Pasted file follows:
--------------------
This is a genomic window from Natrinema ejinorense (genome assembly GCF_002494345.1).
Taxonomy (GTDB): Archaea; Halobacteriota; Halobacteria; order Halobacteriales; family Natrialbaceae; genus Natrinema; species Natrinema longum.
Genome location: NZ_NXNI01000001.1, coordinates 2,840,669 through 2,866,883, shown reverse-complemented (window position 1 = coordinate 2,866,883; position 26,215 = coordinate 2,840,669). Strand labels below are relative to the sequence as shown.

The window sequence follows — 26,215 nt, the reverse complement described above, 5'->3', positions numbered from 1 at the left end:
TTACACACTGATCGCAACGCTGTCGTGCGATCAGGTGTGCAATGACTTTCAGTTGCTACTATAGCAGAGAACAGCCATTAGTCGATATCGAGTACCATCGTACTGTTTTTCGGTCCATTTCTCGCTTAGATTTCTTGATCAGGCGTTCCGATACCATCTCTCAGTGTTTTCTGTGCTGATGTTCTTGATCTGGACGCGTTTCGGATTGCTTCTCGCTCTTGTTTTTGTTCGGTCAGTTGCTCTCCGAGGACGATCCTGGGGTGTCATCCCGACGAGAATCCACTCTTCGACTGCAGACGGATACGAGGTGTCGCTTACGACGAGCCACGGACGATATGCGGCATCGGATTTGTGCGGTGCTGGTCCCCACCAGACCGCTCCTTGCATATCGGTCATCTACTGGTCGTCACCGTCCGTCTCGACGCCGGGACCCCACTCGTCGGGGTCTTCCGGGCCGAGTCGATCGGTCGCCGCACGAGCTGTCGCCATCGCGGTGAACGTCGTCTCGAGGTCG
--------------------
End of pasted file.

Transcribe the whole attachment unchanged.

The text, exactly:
This is a genomic window from Natrinema ejinorense (genome assembly GCF_002494345.1).
Taxonomy (GTDB): Archaea; Halobacteriota; Halobacteria; order Halobacteriales; family Natrialbaceae; genus Natrinema; species Natrinema longum.
Genome location: NZ_NXNI01000001.1, coordinates 2,840,669 through 2,866,883, shown reverse-complemented (window position 1 = coordinate 2,866,883; position 26,215 = coordinate 2,840,669). Strand labels below are relative to the sequence as shown.

The window sequence follows — 26,215 nt, the reverse complement described above, 5'->3', positions numbered from 1 at the left end:
TTACACACTGATCGCAACGCTGTCGTGCGATCAGGTGTGCAATGACTTTCAGTTGCTACTATAGCAGAGAACAGCCATTAGTCGATATCGAGTACCATCGTACTGTTTTTCGGTCCATTTCTCGCTTAGATTTCTTGATCAGGCGTTCCGATACCATCTCTCAGTGTTTTCTGTGCTGATGTTCTTGATCTGGACGCGTTTCGGATTGCTTCTCGCTCTTGTTTTTGTTCGGTCAGTTGCTCTCCGAGGACGATCCTGGGGTGTCATCCCGACGAGAATCCACTCTTCGACTGCAGACGGATACGAGGTGTCGCTTACGACGAGCCACGGACGATATGCGGCATCGGATTTGTGCGGTGCTGGTCCCCACCAGACCGCTCCTTGCATATCGGTCATCTACTGGTCGTCACCGTCCGTCTCGACGCCGGGACCCCACTCGTCGGGGTCTTCCGGGCCGAGTCGATCGGTCGCCGCACGAGCTGTCGCCATCGCGGTGAACGTCGTCTCGAGGTCG